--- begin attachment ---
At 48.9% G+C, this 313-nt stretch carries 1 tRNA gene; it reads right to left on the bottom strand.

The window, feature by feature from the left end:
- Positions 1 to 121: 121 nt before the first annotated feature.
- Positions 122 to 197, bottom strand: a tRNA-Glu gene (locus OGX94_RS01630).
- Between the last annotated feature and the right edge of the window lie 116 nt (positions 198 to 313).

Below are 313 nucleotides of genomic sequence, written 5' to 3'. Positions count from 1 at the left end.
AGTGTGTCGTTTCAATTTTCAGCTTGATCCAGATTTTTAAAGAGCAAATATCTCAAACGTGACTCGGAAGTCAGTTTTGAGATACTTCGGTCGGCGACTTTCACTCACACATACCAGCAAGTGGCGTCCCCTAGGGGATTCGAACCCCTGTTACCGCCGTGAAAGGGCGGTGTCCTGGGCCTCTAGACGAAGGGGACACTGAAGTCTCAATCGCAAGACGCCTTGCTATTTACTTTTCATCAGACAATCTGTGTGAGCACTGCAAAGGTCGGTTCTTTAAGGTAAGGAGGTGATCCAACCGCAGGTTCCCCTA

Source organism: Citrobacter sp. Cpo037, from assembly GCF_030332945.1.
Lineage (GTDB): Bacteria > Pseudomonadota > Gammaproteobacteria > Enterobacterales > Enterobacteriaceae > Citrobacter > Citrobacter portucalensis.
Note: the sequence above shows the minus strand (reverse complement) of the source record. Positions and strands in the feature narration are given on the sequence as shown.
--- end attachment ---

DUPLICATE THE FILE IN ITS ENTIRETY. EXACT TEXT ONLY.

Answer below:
At 48.9% G+C, this 313-nt stretch carries 1 tRNA gene; it reads right to left on the bottom strand.

The window, feature by feature from the left end:
- Positions 1 to 121: 121 nt before the first annotated feature.
- Positions 122 to 197, bottom strand: a tRNA-Glu gene (locus OGX94_RS01630).
- Between the last annotated feature and the right edge of the window lie 116 nt (positions 198 to 313).

Below are 313 nucleotides of genomic sequence, written 5' to 3'. Positions count from 1 at the left end.
AGTGTGTCGTTTCAATTTTCAGCTTGATCCAGATTTTTAAAGAGCAAATATCTCAAACGTGACTCGGAAGTCAGTTTTGAGATACTTCGGTCGGCGACTTTCACTCACACATACCAGCAAGTGGCGTCCCCTAGGGGATTCGAACCCCTGTTACCGCCGTGAAAGGGCGGTGTCCTGGGCCTCTAGACGAAGGGGACACTGAAGTCTCAATCGCAAGACGCCTTGCTATTTACTTTTCATCAGACAATCTGTGTGAGCACTGCAAAGGTCGGTTCTTTAAGGTAAGGAGGTGATCCAACCGCAGGTTCCCCTA

Source organism: Citrobacter sp. Cpo037, from assembly GCF_030332945.1.
Lineage (GTDB): Bacteria > Pseudomonadota > Gammaproteobacteria > Enterobacterales > Enterobacteriaceae > Citrobacter > Citrobacter portucalensis.
Note: the sequence above shows the minus strand (reverse complement) of the source record. Positions and strands in the feature narration are given on the sequence as shown.